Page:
August 24, 2004

Dozens Charged in Crackdown on Spam and Scams

Good news for e-commerce websites, email marketers, newsletter writers and the rest of us:

Per New York Times August 25, 2004 article Dozens Charged in Crackdown on Spam and Scams, “Federal and state law enforcement agencies have quietly arrested or charged dozens of people with crimes related to junk e-mail, identity theft and other online scams in recent weeks, according to several people involved in the actions.” (You might have to register to read the article, but it’s free.)

Consider not having to worry whether your email newsletter — or your shopping cart purchase confirmation emails — are being blocked by customers’ spam filters. Or having to ask anyone to “whitelist” your email address. Consider not having to load up your computer system with spam filters, and hope you don’t miss even one important email.

Well, it *could* happen.

2 Comments to "Dozens Charged in Crackdown on Spam and Scams"

  1. Charles says:

    Its about time. We still get so much spam that important (real estate related) email have been lost. Even with spam filters, removing our email from our home page, etc the spam still comes in. Hopefully this will put a dent in the amount of crap email going over the web.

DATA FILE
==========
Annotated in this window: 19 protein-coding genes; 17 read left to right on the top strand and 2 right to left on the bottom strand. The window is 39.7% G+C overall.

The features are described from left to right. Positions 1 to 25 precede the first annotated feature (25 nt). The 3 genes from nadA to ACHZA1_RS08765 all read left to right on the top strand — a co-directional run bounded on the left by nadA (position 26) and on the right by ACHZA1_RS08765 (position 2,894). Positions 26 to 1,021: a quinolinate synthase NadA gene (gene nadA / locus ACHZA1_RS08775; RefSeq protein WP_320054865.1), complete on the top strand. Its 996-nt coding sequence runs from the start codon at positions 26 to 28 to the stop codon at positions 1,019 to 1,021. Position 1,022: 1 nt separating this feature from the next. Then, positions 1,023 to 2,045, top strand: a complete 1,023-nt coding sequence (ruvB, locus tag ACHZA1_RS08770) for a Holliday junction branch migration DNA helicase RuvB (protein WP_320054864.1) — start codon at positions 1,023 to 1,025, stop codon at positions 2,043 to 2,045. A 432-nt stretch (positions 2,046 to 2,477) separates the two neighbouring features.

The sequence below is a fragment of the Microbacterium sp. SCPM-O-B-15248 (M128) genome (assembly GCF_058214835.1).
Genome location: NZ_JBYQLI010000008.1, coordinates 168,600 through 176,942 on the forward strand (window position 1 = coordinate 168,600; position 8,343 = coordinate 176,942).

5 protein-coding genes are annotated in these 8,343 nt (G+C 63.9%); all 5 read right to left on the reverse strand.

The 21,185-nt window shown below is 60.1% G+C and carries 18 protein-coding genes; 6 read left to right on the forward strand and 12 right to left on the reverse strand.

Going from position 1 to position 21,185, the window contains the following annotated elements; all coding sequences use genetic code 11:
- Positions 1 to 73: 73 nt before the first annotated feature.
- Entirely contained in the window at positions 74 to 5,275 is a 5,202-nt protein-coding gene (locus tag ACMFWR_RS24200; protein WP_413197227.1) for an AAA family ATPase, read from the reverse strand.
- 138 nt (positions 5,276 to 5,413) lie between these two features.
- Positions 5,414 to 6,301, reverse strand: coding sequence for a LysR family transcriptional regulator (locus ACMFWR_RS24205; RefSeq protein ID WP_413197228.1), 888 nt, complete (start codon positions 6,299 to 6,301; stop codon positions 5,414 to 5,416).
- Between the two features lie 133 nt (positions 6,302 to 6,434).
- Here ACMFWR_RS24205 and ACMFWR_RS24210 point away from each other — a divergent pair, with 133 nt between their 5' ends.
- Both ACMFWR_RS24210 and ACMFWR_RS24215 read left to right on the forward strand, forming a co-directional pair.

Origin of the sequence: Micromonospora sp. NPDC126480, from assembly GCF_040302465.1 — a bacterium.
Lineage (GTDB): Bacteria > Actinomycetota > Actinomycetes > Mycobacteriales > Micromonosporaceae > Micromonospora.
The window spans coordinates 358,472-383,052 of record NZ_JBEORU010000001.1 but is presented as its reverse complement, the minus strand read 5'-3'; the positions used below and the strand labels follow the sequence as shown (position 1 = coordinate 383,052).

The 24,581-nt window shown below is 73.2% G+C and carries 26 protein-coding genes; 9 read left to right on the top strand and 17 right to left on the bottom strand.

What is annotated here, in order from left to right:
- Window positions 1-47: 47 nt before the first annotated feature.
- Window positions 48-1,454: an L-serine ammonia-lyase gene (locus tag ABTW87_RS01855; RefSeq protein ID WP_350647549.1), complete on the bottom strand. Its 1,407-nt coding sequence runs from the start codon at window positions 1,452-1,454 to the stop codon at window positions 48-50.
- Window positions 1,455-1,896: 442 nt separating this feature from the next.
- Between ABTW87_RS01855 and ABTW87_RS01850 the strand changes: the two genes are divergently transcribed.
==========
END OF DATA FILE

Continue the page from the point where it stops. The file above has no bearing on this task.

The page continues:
2. Diane Vigil says:

    I know what you mean, Charles. We have taken steps to reduce spam, but the main problem is that one of our original email addresses, which we foolishly put on our main website, was info@ — which, along with webmaster@ and a few others — is generally targeted by spammers.

    We wrote some scripts for our server which either quarantine or delete spam (great for deleting virus-laden email, too). And we use MailWasher Pro, which checks email on the server (terrific if you have more than one website) but do not use the “bounce” feature (MailWasher returns a “bounce” message to the return email address) as we have found that a pretty good percentage of return email addresses in spam are bogus or falsely use someone else’s domain name in the return email address.

    For the same reason, I don’t want to simply delete the info@ email address, since that means truly bounced spam would go bouncing all over the ‘Net; why double the amount of bogus email? (grin)

    Diane

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